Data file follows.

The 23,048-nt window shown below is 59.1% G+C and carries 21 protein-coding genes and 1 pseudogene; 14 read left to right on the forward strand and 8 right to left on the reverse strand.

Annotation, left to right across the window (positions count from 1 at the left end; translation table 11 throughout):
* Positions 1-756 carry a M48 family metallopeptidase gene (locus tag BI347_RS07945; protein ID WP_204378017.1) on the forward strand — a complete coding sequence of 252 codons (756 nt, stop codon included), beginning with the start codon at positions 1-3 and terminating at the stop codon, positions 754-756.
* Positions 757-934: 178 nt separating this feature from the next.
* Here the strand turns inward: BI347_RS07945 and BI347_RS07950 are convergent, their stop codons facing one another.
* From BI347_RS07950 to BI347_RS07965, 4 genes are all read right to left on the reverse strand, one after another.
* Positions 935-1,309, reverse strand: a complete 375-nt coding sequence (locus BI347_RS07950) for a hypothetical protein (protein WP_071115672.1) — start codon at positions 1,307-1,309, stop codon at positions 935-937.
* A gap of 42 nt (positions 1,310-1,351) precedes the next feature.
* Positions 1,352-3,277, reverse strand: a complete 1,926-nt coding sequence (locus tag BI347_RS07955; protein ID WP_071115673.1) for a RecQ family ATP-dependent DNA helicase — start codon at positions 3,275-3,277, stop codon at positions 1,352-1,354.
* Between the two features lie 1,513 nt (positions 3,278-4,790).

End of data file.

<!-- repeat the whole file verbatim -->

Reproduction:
The 23,048-nt window shown below is 59.1% G+C and carries 21 protein-coding genes and 1 pseudogene; 14 read left to right on the forward strand and 8 right to left on the reverse strand.

Annotation, left to right across the window (positions count from 1 at the left end; translation table 11 throughout):
* Positions 1-756 carry a M48 family metallopeptidase gene (locus tag BI347_RS07945; protein ID WP_204378017.1) on the forward strand — a complete coding sequence of 252 codons (756 nt, stop codon included), beginning with the start codon at positions 1-3 and terminating at the stop codon, positions 754-756.
* Positions 757-934: 178 nt separating this feature from the next.
* Here the strand turns inward: BI347_RS07945 and BI347_RS07950 are convergent, their stop codons facing one another.
* From BI347_RS07950 to BI347_RS07965, 4 genes are all read right to left on the reverse strand, one after another.
* Positions 935-1,309, reverse strand: a complete 375-nt coding sequence (locus BI347_RS07950) for a hypothetical protein (protein WP_071115672.1) — start codon at positions 1,307-1,309, stop codon at positions 935-937.
* A gap of 42 nt (positions 1,310-1,351) precedes the next feature.
* Positions 1,352-3,277, reverse strand: a complete 1,926-nt coding sequence (locus tag BI347_RS07955; protein ID WP_071115673.1) for a RecQ family ATP-dependent DNA helicase — start codon at positions 3,275-3,277, stop codon at positions 1,352-1,354.
* Between the two features lie 1,513 nt (positions 3,278-4,790).